Apathy in the darkness

People say that the two biggest problems facing western civilization these days are ignorance and apathy. How can we confront these two concerns? Frankly, I don’t know, and I don’t care.

In ancient Greece and Rome, a group of philosophers who called themselves Stoics sang the praises of apathy. They insisted that a virtuous person will not love anything in this world too much, not even a family member or a friend. The world, to Stoics, is a bad place, and everything in it is bad. They recalled the words of Socrates, who pictured the death of his body and the release of his soul as a bird flying free from its cage. So, for the Stoics, should be the attitude of every wise man and woman. We should be unencumbered by the things of this world. We should be seeking freedom from the physical world, freedom to become purely spirit, freedom not to care about food and drink, about clothing and shelter, about health and safety, or about any other matter than pertains only to our physical existence in this world.

Already two thousand years ago, a trade network linked the Mediterranean world with Persia, India, and China. Possibly Buddhist teachings traveled along this network, suggesting thoughts to the Stoic philosophers in the West. For Buddhists also seek to be unattached to the things of this world. Desire, or craving, leads to suffering. Learning to live without desire promotes life without suffering. Buddhists do not completely withdraw from the world—they consider proper vocation as important as proper beliefs and proper meditation. But behind all that is proper lies unattachment—freedom from desire for anything in this world, with the expectation of nirvana—complete freedom from suffering and from the burden of maintaining a self-identity.

In the Star Trek world, Vulcans practice the same apathy and non-attachment as Stoics and Buddhists. Vulcans seek to be guided by logic and reason, not by emotion. Scriptwriters could not resist toying with this philosophy, forcing Mr. Spock in one way or another to confront human emotion. Spock struggled to remain faithful to Vulcan values, to be apathetic and unattached, to be guided by logic unclouded by emotion. Doctor McCoy found Spock’s apathy to be cold and unappealing, but Captain Kirk often found Spock’s Vulcan ways to be helpful to the crew and the mission of the Enterprise.

This winter I am starting with a new therapist, hoping to overcome the burden of apathy. My own depression, combined with the challenges of the past year, have left me feeling burnt out and uncaring. The virus crisis, the year’s political chaos, and threats to my own job and income have exhausted my inner strength. Moreover, I have for years been taking medicine to help control my feelings of anxiety and depression. Christmas season was an ongoing struggle—I did not want to celebrate the holiday, and I did not want to spend time with family. I stopped caring about my health and well-being; I was uninterested in taking care of myself. My writing lagged. My personal space became increasingly cluttered and untidy. Even my decision to seek therapy comes, not from any desire of mine to recover, but from the insistence of family members that I need help.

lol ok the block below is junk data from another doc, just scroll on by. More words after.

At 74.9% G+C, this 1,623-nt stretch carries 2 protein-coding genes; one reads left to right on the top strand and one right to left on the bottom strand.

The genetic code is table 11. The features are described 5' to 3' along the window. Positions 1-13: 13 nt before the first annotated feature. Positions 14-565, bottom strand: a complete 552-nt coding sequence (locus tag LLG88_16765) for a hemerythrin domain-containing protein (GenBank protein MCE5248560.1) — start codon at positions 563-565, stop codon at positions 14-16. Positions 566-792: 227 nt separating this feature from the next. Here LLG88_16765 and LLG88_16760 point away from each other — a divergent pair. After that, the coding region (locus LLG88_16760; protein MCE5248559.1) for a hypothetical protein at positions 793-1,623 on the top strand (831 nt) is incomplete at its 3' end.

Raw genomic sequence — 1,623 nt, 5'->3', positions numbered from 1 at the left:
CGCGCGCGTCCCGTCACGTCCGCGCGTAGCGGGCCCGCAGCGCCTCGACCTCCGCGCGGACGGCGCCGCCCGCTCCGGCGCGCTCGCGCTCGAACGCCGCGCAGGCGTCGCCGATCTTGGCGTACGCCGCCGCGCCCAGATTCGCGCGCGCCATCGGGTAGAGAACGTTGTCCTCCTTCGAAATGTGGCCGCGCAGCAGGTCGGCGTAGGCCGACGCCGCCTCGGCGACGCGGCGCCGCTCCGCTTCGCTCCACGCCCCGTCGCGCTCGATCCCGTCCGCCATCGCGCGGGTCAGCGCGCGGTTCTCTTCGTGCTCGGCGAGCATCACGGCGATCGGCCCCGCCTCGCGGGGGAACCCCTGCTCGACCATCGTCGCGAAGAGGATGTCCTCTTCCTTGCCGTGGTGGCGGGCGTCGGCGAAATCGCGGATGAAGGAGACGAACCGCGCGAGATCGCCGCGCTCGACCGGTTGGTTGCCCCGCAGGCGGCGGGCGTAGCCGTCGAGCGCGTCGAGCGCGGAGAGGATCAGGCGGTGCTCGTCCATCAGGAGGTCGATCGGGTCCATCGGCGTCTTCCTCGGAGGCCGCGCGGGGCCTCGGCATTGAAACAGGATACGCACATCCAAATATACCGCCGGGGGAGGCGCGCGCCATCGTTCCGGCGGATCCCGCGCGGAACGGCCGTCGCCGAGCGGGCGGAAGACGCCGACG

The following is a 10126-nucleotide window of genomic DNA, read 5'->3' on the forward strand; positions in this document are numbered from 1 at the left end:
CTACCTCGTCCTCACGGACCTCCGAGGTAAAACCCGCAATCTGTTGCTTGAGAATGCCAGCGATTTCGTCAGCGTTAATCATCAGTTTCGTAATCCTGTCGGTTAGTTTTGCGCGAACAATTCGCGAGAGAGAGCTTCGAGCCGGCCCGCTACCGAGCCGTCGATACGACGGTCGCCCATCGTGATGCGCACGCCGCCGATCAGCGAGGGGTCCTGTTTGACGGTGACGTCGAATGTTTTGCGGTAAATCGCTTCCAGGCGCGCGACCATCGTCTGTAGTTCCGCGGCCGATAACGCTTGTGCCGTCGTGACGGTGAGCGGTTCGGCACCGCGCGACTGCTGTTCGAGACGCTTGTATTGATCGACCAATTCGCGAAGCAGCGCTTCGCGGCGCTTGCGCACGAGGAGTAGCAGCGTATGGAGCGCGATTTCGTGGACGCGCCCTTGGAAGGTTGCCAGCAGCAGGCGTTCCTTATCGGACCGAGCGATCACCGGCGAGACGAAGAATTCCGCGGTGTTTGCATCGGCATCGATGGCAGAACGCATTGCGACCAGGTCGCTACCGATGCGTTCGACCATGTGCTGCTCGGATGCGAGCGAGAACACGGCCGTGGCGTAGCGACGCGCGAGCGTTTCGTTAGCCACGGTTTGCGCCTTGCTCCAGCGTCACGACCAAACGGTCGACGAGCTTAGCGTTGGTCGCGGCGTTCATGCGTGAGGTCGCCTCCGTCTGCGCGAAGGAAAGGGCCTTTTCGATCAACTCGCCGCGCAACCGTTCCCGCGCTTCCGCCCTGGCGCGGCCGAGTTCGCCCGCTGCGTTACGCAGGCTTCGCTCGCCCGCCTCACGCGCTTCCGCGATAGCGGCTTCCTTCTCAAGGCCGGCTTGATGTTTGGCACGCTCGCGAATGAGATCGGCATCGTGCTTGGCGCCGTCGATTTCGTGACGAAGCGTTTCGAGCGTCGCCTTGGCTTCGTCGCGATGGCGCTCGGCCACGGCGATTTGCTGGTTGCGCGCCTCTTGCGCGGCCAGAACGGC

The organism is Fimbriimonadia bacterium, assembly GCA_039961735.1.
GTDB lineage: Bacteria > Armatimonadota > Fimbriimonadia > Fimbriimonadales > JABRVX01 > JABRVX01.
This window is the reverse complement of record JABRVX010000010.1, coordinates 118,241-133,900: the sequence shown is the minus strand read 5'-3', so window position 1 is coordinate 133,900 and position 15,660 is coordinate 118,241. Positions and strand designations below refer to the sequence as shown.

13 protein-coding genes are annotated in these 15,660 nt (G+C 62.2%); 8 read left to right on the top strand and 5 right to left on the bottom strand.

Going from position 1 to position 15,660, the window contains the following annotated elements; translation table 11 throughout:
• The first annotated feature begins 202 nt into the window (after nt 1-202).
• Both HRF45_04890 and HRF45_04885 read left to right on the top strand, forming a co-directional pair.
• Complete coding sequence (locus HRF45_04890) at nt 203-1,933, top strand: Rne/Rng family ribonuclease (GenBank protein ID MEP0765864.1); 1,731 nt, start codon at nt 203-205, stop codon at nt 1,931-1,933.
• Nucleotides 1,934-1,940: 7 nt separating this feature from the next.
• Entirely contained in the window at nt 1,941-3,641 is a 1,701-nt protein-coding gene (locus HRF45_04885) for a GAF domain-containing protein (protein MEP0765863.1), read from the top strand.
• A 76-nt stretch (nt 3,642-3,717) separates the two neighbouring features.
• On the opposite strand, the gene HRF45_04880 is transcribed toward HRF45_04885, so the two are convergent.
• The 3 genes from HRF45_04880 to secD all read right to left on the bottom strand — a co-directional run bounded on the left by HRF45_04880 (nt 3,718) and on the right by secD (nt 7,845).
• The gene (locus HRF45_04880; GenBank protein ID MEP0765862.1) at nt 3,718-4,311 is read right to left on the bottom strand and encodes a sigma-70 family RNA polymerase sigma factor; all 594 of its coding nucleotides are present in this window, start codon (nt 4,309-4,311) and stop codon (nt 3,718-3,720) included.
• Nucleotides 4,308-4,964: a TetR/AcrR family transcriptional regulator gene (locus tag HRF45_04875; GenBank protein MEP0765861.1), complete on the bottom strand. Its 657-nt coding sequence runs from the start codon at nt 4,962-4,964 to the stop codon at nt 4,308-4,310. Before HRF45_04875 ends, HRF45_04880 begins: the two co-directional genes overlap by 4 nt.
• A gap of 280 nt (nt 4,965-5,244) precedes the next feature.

Christians are not meant to be unattached. We are to love God whole-heartedly, and we are to love our neighbors as ourselves. Christians are not meant to be apathetic. We are to hunger and thirst for righteousness; we are to mourn our sins and the world’s evil—then we can be comforted and satisfied. Christians do not seek a spiritual existence untouched by the physical world. When God created the world, what he made was good. When the world became corrupted by sin and rebellion and evil, God became a physical being, as human as we are, to redeem the world. He defeated death by dying and by rising to life again—rising with a body that could be touched, that could eat and drink with his disciples, that remained physical and human. He promises his people a resurrection to a new and perfect world where we will eat and drink together at his table and enjoy everything that was good in the first creation.

Not caring is a problem. The loss of emotion means fading into darkness, not walking in the light. Right now, I honestly don’t care, but with help I expect to start caring again. With that change, other parts of my life might also start falling into place, aligning in a way that is right for me and for those around me. J.

23 thoughts on “Apathy in the darkness

  1. Yeah…when you no longer care about things you normally do, that’s a big warning signal.